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Residents mourn woman who died, sort out next steps after Kenwood high-rise fire

Residents wonder what's next after devastating Kenwood high-rise fire
Residents wonder what's next after devastating Kenwood high-rise fire 02:55

CHICAGO (CBS) -- Following an extra-alarm fire that climbed nearly 10 floors of a Kenwood neighborhood high-rise building, more than 100 families were without a home – and a retired schoolteacher had lost her life.

As CBS 2's Marissa Perlman reported, the Chicago Department of Buildings says half of the Harper Square Cooperative residential building, at 4850 S. Lake Park Ave., was not accessible Wednesday night because of water damage. The insurance and management companies will now be coming in to find out how residents will get back in.

For an idea of how widespread the damage was, a total of 133 units in the building were impacted by the fire and cannot be accessed. In the meantime, we are learning more about the woman on the 15th floor who lost her life.

"Poor elderly lady lost her life," said Eli Williams.

Williams said the woman who died was a retired schoolteacher in her 80s. Her son lives on Williams' floor in the building.

"They lost everything," he said. "They're hurting."

On Wednesday morning, Williams got the call from his wife and daughter inside. They made it out okay, but others were not so lucky. Williams said some people came home from work Wednesday to find out their homes had been destroyed.

Jauntanne Mayes grew up in the building. She calls the woman who died family.

"They found an elderly woman deceased from smoke inhalation on the 15th floor - and that's the floor that my aunt stayed on - and I came back because I wanted to check to see how she was doing; if she was okay, because I had been trying to call her phone and nobody had been able to reach her," Mayes said, "and then I was just informed that she was the person that passed away."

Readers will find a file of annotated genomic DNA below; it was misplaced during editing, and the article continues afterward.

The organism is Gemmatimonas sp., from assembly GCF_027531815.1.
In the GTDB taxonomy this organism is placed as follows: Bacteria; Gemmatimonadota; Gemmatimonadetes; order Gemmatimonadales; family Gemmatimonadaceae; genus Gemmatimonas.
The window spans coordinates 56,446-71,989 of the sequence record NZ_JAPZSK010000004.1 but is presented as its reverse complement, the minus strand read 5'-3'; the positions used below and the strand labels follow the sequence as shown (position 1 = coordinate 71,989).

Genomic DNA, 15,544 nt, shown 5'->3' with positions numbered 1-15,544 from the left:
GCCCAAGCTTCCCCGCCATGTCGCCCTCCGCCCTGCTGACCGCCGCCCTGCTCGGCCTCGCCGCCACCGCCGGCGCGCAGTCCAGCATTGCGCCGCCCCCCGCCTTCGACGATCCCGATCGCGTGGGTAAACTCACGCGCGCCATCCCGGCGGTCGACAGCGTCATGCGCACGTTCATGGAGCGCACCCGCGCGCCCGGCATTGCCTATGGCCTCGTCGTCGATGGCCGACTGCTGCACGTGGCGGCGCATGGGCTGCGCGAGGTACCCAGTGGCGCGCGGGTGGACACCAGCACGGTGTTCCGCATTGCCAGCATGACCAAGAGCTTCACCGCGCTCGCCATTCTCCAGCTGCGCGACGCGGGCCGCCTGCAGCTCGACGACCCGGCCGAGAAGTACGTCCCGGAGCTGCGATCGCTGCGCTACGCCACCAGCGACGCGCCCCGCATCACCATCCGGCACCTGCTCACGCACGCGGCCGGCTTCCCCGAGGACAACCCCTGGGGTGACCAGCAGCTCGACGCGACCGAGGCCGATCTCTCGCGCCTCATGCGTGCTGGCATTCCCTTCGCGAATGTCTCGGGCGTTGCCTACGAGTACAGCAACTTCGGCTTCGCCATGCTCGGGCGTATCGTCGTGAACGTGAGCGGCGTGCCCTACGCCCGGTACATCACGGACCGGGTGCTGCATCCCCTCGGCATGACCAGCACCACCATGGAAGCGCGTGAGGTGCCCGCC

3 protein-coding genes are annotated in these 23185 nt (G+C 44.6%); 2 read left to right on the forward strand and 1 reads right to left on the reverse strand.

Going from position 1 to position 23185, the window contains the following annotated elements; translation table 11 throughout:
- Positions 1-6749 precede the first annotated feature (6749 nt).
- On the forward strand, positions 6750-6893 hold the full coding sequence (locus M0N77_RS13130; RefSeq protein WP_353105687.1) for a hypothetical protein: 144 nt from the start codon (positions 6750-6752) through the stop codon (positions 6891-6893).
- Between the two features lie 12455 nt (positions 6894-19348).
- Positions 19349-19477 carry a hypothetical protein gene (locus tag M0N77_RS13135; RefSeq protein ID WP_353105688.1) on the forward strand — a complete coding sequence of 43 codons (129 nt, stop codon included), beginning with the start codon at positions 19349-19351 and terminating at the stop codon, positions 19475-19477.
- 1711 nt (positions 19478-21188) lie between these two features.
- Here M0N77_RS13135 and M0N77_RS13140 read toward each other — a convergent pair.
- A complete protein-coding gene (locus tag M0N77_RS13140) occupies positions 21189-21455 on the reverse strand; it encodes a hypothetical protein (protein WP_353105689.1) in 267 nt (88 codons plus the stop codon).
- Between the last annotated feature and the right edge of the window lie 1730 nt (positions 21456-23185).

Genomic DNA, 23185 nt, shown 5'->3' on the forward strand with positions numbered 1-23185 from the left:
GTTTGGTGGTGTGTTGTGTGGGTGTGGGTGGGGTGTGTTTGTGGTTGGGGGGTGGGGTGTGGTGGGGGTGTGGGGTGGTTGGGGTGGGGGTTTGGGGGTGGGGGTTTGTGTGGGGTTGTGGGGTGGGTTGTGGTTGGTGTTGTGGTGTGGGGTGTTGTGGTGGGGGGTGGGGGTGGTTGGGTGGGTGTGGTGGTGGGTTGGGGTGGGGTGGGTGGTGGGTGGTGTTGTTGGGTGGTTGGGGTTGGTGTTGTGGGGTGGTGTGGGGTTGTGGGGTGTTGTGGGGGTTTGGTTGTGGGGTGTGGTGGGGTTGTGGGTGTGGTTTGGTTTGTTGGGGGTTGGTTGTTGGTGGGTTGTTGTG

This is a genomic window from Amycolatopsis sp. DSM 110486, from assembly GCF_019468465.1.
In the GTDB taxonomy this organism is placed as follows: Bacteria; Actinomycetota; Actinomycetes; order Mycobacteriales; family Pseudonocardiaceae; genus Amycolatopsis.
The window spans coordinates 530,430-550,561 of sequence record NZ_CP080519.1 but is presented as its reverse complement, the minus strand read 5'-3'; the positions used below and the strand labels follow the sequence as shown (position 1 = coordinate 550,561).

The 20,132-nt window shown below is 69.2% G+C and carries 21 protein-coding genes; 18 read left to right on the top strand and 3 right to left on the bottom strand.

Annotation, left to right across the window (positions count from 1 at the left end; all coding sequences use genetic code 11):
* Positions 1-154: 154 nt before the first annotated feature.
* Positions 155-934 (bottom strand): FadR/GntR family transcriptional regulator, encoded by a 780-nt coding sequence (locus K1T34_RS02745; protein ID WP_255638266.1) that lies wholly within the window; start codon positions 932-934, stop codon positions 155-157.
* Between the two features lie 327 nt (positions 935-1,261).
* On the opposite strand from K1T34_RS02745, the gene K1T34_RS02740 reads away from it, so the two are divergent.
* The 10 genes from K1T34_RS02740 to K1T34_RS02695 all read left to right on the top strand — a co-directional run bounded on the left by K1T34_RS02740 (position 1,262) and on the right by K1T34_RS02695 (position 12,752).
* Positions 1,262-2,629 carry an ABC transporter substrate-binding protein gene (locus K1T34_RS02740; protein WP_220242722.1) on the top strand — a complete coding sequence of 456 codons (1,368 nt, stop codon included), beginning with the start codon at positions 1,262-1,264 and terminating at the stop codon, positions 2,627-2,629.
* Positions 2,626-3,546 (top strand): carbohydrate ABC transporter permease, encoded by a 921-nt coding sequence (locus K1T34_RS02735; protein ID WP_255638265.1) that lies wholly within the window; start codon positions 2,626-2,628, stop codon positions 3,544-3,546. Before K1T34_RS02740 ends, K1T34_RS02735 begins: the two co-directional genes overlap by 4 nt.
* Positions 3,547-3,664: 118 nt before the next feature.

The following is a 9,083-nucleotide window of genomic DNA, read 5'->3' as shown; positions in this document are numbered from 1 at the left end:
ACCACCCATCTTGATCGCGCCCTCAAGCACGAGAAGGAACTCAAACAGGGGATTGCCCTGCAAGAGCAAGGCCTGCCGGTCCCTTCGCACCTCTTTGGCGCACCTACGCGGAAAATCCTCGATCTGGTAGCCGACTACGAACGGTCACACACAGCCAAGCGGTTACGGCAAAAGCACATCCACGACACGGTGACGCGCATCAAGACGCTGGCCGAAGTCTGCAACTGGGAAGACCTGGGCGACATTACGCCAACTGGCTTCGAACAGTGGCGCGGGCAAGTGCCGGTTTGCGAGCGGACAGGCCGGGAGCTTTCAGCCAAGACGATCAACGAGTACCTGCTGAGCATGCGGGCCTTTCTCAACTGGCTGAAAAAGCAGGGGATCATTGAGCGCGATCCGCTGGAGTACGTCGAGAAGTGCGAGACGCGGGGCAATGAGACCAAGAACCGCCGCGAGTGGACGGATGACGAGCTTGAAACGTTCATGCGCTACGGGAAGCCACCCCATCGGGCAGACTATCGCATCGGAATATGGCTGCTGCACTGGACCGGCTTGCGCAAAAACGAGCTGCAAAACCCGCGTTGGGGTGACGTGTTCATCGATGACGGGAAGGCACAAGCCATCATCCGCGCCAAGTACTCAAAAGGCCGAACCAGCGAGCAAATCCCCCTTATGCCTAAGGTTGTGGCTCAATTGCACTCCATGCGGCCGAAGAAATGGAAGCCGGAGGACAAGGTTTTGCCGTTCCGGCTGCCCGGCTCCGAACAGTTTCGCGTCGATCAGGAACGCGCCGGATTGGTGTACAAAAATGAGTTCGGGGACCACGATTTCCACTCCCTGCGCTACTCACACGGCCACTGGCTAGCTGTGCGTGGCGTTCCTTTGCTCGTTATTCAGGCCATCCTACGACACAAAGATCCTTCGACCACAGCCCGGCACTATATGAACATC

It is believed the fire started on the 15th floor where the woman lived.

"A really nice person that will be missed," Mayes said.

Propelled by the wind, the fire climbed up to the 24th floor. Tenants saw the fire climbing past their windows, and felt the heat in their apartments.

Late Wednesday, fire crews were hauling trash bags of debris into trucks outside. Meanwhile, so much is still unknown.

"If I lost my house, I can't lose my job," said resident Oluyinka Bankole. "I have to go back to work on Friday."

Shakira Mason Holloway brought supplies and a little light to her aunt, who lives on the 23rd floor.

"Help is here," Holloway said. "Help has never left."

Holloway's aunt escaped the fire by climbing onto the roof of the building.

"She had to come down 25 fights of stairs," Holloway said.

Holloway's aunt will not know the real damage to her home for days. But Holloway says she is keeping the faith that that they will move forward.

"Fire can't beat God," Holloway said.

The Salvation Army and Red Cross are part of a team helping with food and clothing and addressing immediate needs.

The agencies will help with housing needs on a case-by-case basis.

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